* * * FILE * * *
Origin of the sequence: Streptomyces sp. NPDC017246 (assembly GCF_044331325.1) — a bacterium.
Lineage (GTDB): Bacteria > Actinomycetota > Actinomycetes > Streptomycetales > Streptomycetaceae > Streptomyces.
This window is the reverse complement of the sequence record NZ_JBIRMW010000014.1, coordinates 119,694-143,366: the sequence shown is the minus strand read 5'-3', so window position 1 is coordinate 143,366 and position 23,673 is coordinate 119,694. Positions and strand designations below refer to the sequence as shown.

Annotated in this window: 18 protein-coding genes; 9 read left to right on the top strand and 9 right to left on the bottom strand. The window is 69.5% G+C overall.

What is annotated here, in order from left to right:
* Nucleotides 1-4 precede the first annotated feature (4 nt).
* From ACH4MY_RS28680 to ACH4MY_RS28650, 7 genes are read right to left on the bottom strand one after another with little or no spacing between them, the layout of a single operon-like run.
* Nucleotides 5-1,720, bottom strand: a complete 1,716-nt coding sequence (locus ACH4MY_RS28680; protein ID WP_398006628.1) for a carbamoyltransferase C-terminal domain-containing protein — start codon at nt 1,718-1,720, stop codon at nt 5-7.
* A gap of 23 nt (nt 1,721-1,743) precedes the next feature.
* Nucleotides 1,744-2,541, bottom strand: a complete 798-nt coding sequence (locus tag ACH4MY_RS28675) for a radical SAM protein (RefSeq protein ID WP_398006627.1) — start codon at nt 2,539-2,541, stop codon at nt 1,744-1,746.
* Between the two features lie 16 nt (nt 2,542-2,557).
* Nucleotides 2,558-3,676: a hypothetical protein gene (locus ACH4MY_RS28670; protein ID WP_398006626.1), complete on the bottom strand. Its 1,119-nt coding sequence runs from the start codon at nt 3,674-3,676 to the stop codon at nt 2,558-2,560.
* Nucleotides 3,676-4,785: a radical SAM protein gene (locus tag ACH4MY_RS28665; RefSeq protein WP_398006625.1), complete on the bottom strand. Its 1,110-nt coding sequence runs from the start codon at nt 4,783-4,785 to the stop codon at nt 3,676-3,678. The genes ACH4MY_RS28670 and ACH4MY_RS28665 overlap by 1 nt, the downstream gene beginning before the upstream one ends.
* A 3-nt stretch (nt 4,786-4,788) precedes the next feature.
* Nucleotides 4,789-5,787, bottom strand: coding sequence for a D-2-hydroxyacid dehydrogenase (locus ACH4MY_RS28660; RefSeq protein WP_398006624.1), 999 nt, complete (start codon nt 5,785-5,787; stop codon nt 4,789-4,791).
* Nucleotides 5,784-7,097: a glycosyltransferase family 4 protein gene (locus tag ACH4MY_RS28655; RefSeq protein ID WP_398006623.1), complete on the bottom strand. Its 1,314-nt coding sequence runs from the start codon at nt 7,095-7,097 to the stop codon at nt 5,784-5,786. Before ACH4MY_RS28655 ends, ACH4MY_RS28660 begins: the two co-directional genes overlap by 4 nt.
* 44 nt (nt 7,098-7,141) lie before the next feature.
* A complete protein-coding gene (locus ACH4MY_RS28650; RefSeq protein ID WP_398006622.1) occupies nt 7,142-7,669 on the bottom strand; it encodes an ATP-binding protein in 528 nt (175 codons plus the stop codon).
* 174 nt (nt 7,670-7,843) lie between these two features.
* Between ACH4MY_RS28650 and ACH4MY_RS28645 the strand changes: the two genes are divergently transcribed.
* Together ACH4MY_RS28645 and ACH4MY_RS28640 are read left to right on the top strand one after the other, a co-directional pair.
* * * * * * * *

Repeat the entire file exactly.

Origin of the sequence: Streptomyces sp. NPDC017246 (assembly GCF_044331325.1) — a bacterium.
Lineage (GTDB): Bacteria > Actinomycetota > Actinomycetes > Streptomycetales > Streptomycetaceae > Streptomyces.
This window is the reverse complement of the sequence record NZ_JBIRMW010000014.1, coordinates 119,694-143,366: the sequence shown is the minus strand read 5'-3', so window position 1 is coordinate 143,366 and position 23,673 is coordinate 119,694. Positions and strand designations below refer to the sequence as shown.

Annotated in this window: 18 protein-coding genes; 9 read left to right on the top strand and 9 right to left on the bottom strand. The window is 69.5% G+C overall.

What is annotated here, in order from left to right:
* Nucleotides 1-4 precede the first annotated feature (4 nt).
* From ACH4MY_RS28680 to ACH4MY_RS28650, 7 genes are read right to left on the bottom strand one after another with little or no spacing between them, the layout of a single operon-like run.
* Nucleotides 5-1,720, bottom strand: a complete 1,716-nt coding sequence (locus ACH4MY_RS28680; protein ID WP_398006628.1) for a carbamoyltransferase C-terminal domain-containing protein — start codon at nt 1,718-1,720, stop codon at nt 5-7.
* A gap of 23 nt (nt 1,721-1,743) precedes the next feature.
* Nucleotides 1,744-2,541, bottom strand: a complete 798-nt coding sequence (locus tag ACH4MY_RS28675) for a radical SAM protein (RefSeq protein ID WP_398006627.1) — start codon at nt 2,539-2,541, stop codon at nt 1,744-1,746.
* Between the two features lie 16 nt (nt 2,542-2,557).
* Nucleotides 2,558-3,676: a hypothetical protein gene (locus ACH4MY_RS28670; protein ID WP_398006626.1), complete on the bottom strand. Its 1,119-nt coding sequence runs from the start codon at nt 3,674-3,676 to the stop codon at nt 2,558-2,560.
* Nucleotides 3,676-4,785: a radical SAM protein gene (locus tag ACH4MY_RS28665; RefSeq protein WP_398006625.1), complete on the bottom strand. Its 1,110-nt coding sequence runs from the start codon at nt 4,783-4,785 to the stop codon at nt 3,676-3,678. The genes ACH4MY_RS28670 and ACH4MY_RS28665 overlap by 1 nt, the downstream gene beginning before the upstream one ends.
* A 3-nt stretch (nt 4,786-4,788) precedes the next feature.
* Nucleotides 4,789-5,787, bottom strand: coding sequence for a D-2-hydroxyacid dehydrogenase (locus ACH4MY_RS28660; RefSeq protein WP_398006624.1), 999 nt, complete (start codon nt 5,785-5,787; stop codon nt 4,789-4,791).
* Nucleotides 5,784-7,097: a glycosyltransferase family 4 protein gene (locus tag ACH4MY_RS28655; RefSeq protein ID WP_398006623.1), complete on the bottom strand. Its 1,314-nt coding sequence runs from the start codon at nt 7,095-7,097 to the stop codon at nt 5,784-5,786. Before ACH4MY_RS28655 ends, ACH4MY_RS28660 begins: the two co-directional genes overlap by 4 nt.
* 44 nt (nt 7,098-7,141) lie before the next feature.
* A complete protein-coding gene (locus ACH4MY_RS28650; RefSeq protein ID WP_398006622.1) occupies nt 7,142-7,669 on the bottom strand; it encodes an ATP-binding protein in 528 nt (175 codons plus the stop codon).
* 174 nt (nt 7,670-7,843) lie between these two features.
* Between ACH4MY_RS28650 and ACH4MY_RS28645 the strand changes: the two genes are divergently transcribed.
* Together ACH4MY_RS28645 and ACH4MY_RS28640 are read left to right on the top strand one after the other, a co-directional pair.